Sheer Mag have never sounded like a punk band in the traditional sense. Not in the guitars, which chug out the kind of high-octane riffs that might as well expel plumes of motorcycle exhaust, nor in vocalist Tina Halladay’s bright, crackling hooks, nor in the power-pop-tinged melodies that weave it all together. It’s a sound that can’t help but channel the retro cool of a ‘70s dive bar jukebox, no matter what format it’s playing on, or where.
But Sheer Mag are a punk band in the ways that matter most in 2017. Since forming in Philadelphia back in 2014, they have espoused a fierce DIY ethos, remained unsigned despite having their pick of labels and, most important, honed the progressive ideologies that are now essential to their art and their community. The quintet, currently on tour behind their stellar debut LP, Need to Feel Your Love, didn’t originally set out to make political music, but that changed as they witnessed struggles with gentrification and housing quality in their Point Breeze neighborhood. On one new song, “Rank and File,” Halladay sings, “If you’ve fallen lonely on your cause / I got the rank and the file here to even the odds.” On the chugging “Can’t Play It Cool,” she sings, “We all do what we can to keep living to keep despite the pain / In a world that’s going insane / I’m just trying to find a way to explain.”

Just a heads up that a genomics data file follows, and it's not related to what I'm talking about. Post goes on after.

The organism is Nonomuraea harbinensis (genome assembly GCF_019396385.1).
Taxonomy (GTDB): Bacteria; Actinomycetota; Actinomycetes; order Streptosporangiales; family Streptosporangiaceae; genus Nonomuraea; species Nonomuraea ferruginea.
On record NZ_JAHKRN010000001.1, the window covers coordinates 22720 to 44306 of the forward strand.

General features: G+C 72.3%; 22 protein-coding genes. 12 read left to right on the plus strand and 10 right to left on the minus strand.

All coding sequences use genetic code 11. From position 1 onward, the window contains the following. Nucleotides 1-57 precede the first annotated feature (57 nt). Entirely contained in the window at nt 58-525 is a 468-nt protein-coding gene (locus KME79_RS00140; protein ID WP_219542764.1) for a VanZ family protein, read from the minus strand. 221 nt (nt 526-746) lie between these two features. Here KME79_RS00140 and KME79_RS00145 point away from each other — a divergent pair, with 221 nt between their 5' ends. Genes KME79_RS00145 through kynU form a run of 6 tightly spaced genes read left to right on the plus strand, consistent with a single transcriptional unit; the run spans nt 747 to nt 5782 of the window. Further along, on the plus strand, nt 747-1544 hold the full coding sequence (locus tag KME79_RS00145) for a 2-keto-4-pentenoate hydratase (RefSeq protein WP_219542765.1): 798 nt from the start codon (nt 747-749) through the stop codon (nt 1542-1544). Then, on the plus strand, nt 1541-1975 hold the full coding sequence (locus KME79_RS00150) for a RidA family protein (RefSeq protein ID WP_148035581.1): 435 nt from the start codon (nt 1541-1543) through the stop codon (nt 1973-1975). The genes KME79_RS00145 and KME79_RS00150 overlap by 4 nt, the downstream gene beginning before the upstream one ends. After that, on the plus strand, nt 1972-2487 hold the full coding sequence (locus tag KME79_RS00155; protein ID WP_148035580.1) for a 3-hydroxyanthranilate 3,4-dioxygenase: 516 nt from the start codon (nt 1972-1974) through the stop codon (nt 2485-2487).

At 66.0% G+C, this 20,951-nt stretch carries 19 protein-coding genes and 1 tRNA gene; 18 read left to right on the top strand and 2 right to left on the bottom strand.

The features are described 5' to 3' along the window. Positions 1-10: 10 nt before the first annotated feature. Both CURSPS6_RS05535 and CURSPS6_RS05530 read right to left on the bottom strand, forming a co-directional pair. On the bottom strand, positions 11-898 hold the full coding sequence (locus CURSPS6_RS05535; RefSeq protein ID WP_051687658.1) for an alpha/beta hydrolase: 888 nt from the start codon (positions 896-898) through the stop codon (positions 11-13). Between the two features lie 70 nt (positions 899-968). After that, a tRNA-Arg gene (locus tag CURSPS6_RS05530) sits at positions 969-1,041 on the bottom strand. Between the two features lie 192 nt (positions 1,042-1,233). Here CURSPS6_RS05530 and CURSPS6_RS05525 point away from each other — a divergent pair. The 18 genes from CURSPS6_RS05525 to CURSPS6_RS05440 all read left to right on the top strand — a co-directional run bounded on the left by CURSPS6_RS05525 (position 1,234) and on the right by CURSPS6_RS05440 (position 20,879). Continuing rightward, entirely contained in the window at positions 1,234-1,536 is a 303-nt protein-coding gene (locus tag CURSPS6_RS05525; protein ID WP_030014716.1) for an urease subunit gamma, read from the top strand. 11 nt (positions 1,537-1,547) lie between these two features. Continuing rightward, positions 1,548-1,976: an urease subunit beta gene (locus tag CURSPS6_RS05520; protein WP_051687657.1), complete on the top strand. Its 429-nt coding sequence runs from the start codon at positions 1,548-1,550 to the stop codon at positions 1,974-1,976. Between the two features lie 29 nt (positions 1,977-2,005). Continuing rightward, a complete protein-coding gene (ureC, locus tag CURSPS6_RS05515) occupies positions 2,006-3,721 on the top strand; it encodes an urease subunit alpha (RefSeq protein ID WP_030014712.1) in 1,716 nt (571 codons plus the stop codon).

The ‘70s-style arena rock that Sheer Mag draws their inspiration from didn’t set much of a standard for social consciousness—many of its most famous acts, like Led Zeppelin and The Rolling Stones, left it with a reputation for misogyny, hedonism and appropriation. For Halladay, that made it all the more important for Sheer Mag to push the sound in a more thoughtful direction, one forged by the punk bands that followed those classic-rock monoliths—The Clash, Minor Threat, Dead Kennedys.
“I love rock ‘n’ roll, and it’s really hard to love something that probably hates you, if it had the chance,” says Halladay.
“I love rock ‘n’ roll, and it’s really hard to love something that probably hates you, if it had the chance,” she says. “All these [classic rock] motherfuckers have really bad history, but it’s cool to take it back from that place. It wasn’t always like that, of course, because white people didn’t invent rock ‘n’ roll.”
Guitarist and main lyricist Matt Palmer is careful to acknowledge the distinction between politics and art, but still sees a purpose for his band where the two overlap. “Sheer Mag is primarily entertainment about politics,” he says. “Real politics is like, organizing and taking to the streets and speaking and taking action. This is just music about that. But we wanted to create a soundtrack for those real political actions.”
That goal is more pronounced than ever on Need to Feel Your Love, which followed a trio of EPs that won Sheer Mag an early cult fanbase. As the new album’s title suggests, it’s dotted with love songs, but its gravity lies in pointed storytelling and protest anthems. Where other current artists politicize messages drawn from personal experience, Sheer Mag takes a wider—and inherently riskier—approach, sometimes addressing topics in times, places and experiences far from their own. “Suffer Me” is a fictionalized account of the 1969 Stonewall riots in New York; album closer “Sophie Scholl” narrates the execution of its namesake, a nonviolent anti-Nazi activist in 1940’s Germany.